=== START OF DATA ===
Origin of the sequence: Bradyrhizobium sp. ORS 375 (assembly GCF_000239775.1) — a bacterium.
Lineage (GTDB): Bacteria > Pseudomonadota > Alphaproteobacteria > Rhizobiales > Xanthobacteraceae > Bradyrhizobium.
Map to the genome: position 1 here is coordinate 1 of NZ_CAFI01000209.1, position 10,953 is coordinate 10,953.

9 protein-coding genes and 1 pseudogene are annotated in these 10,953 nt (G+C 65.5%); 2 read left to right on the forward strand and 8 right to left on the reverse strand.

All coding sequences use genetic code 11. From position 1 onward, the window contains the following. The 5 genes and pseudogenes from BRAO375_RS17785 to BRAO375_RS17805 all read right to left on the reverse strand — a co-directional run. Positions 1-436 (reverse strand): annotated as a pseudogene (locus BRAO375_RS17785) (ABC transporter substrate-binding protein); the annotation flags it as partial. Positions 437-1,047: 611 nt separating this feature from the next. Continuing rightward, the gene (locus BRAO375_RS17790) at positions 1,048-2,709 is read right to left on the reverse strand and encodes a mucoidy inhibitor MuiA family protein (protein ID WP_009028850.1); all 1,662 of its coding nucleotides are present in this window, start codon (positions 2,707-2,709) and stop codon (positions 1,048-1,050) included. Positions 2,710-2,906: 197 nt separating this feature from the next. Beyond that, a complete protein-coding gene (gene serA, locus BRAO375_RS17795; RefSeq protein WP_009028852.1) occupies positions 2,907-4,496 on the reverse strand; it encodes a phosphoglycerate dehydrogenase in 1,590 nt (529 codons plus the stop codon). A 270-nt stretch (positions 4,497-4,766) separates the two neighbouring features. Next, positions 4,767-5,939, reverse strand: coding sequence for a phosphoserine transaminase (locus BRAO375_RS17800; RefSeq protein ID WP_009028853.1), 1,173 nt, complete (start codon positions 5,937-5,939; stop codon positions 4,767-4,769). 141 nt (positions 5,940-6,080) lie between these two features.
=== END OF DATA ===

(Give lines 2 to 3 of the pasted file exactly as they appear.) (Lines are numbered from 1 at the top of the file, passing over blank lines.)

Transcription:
Lineage (GTDB): Bacteria > Pseudomonadota > Alphaproteobacteria > Rhizobiales > Xanthobacteraceae > Bradyrhizobium.
Map to the genome: position 1 here is coordinate 1 of NZ_CAFI01000209.1, position 10,953 is coordinate 10,953.